Diary of a Games volunteer - McDonald's this time
According to Private Eye I'm not allowed to write this. They claim that LOCOG has "banned volunteers working at the Games from making Facebook posts", and since this is going to be reposted on Facebook maybe I am in danger of disciplinary action. (What form could that take, I wonder?)
On Friday I got a chance to check what the rules were at my latest training session, and the truth was both realistic and unsensational. Of course they can't stop us from chatting online about the Games and our roles in it, but we are asked not to reveal operational details. That sounds like normal business practice to me, especially in an area where security is important.
What LOCOG is getting heavy about is brand protection, and volunteers (aka Games Makers) have been asked to be sensitive to the branding issues. You have probably heard that the O2 will be renamed the North Greenwich Arena for the Games. All traces of its owner's branding will be removed so as not to undermine BT which is an "Official Olympic Partner". I really can't get too bothered about this; after all, commercial sponsorship is essential.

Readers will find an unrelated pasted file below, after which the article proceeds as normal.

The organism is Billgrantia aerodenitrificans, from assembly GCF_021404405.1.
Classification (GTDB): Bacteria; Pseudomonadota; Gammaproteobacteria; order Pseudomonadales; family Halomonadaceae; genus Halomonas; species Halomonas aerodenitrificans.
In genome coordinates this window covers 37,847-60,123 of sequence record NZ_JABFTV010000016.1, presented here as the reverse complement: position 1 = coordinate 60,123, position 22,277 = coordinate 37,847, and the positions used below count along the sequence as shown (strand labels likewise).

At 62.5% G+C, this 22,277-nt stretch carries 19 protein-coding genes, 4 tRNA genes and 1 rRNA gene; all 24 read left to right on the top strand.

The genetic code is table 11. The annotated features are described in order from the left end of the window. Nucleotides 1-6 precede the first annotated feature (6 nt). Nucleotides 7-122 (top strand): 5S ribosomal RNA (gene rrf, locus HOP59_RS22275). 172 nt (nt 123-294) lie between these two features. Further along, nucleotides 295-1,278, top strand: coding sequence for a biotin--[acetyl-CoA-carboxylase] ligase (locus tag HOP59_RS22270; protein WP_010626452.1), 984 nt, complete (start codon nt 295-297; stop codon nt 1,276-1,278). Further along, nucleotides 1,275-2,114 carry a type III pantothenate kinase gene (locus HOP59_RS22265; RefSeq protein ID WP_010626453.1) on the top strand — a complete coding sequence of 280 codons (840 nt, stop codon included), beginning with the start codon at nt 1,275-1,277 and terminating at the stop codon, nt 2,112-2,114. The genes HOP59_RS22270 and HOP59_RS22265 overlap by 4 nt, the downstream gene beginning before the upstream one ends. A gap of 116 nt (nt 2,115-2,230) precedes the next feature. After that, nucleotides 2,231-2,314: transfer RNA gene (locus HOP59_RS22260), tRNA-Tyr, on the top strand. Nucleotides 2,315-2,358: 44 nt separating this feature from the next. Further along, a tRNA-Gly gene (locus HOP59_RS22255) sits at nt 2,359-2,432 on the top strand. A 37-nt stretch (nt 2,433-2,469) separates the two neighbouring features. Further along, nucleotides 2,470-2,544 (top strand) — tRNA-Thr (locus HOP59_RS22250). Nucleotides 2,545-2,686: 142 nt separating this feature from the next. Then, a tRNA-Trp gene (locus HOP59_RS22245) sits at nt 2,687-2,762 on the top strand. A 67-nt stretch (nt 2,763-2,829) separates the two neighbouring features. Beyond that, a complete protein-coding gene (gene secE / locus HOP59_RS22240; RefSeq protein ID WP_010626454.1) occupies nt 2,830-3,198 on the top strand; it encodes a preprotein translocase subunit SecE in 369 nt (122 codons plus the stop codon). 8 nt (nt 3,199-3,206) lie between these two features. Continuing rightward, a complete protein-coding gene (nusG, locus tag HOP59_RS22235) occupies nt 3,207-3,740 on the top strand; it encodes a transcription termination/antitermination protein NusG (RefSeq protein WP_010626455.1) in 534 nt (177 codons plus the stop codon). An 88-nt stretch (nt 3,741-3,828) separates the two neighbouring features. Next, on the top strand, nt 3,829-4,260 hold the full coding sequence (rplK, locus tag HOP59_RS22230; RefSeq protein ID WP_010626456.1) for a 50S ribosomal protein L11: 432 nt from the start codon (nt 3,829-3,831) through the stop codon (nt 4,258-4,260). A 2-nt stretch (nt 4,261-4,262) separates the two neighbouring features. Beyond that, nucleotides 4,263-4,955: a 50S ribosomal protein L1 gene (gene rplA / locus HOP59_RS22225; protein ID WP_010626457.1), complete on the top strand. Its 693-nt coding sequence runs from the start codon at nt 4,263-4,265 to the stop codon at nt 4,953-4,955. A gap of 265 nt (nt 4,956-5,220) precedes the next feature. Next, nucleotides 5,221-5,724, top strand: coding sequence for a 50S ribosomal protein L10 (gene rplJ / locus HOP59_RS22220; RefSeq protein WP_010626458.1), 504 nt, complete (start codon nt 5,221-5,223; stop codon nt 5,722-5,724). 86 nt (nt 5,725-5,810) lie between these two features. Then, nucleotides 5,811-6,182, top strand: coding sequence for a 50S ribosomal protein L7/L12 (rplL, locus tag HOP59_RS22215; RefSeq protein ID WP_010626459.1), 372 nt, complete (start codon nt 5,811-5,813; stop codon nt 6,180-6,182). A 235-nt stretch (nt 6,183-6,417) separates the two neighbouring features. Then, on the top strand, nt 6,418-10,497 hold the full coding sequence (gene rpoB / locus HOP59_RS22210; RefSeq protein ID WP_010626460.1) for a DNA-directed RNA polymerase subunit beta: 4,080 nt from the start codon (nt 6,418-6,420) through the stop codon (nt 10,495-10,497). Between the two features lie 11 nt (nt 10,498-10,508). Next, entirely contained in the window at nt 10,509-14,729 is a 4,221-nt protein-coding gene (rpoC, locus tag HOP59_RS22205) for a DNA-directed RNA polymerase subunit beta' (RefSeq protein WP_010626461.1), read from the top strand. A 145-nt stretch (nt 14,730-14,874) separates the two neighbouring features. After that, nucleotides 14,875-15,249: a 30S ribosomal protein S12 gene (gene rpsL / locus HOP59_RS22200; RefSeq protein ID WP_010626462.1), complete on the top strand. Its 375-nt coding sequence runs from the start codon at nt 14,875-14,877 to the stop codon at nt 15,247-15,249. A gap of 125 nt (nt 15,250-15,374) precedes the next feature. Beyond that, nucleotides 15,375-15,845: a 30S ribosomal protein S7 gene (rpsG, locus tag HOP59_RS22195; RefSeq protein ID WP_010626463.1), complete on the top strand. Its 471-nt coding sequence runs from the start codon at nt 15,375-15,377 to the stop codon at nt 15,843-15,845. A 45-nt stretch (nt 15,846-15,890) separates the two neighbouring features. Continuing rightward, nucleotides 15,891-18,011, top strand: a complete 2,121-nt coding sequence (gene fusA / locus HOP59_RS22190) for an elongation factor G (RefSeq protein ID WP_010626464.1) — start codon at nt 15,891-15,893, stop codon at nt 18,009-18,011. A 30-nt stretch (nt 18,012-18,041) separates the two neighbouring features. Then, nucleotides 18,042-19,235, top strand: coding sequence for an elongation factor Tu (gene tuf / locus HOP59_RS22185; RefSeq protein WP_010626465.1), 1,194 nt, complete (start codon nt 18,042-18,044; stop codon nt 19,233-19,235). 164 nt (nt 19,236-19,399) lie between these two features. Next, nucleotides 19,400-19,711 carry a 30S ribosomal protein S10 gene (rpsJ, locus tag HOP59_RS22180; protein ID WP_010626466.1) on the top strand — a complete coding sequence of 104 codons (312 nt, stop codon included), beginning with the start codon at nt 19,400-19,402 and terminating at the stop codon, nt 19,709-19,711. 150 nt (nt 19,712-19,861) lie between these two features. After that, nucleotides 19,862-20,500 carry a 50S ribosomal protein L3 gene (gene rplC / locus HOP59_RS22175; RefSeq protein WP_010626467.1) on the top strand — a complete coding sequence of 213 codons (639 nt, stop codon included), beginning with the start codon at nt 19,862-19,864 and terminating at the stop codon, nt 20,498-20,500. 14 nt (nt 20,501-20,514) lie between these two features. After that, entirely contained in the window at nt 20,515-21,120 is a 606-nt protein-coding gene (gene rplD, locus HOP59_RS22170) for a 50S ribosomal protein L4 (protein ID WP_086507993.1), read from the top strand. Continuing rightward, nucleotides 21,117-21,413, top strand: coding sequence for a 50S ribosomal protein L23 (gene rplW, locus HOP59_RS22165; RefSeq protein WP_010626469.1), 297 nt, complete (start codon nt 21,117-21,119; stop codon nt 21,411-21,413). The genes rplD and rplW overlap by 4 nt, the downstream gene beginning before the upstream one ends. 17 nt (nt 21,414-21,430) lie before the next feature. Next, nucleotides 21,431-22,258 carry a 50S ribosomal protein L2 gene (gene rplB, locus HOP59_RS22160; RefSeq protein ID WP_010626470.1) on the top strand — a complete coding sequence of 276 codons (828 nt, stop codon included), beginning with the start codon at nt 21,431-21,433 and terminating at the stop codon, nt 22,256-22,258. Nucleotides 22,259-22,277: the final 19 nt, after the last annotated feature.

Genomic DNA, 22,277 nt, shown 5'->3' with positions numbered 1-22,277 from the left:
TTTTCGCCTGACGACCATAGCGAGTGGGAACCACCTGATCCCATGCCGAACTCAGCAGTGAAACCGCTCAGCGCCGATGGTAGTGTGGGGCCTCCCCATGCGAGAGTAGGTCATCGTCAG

And that is why I found myself at McDonald's University in East Finchley last Friday.
It is easy to scoff at McDonald's (though that would definitely attract the brand police). However it does have an excellent reputation for its staff training programmes, which was why it was chosen as the training provider for Games volunteers.
But "University"? Surely the definition of a University is a chartered institution that is empowered to offer its own degrees. It turns out that the training centre does offer foundation degrees accredited by Manchester Metropolitan University, and the courses are free to staff. That is to be applauded, but, as a former FE lecturer who taught on foundation degree courses, I just feel that McDonald's credibility in work-based training would be enhanced if it made slightly more modest claims.
Anyway, I was there for half a day of training with fellow Events Services Team Leaders. Now I had imagined that most of the Games volunteers would live in London, so I was pretty surprised at the number of fellow volunteers who had travelled, at their own expense, from Scotland, Northern Ireland, Cumbria, the West Country and other parts of the UK to attend the training.
I also learnt that many of the LOCOG paid employees are Games veterans, having worked at previous summer and winter Olympics and Paralympics. It was quite reassuring to know that not everything was being invented from scratch!
The training was well-designed, varied and useful - and this time I did get some chocolate, provided by the Official Snack Provider of the Games.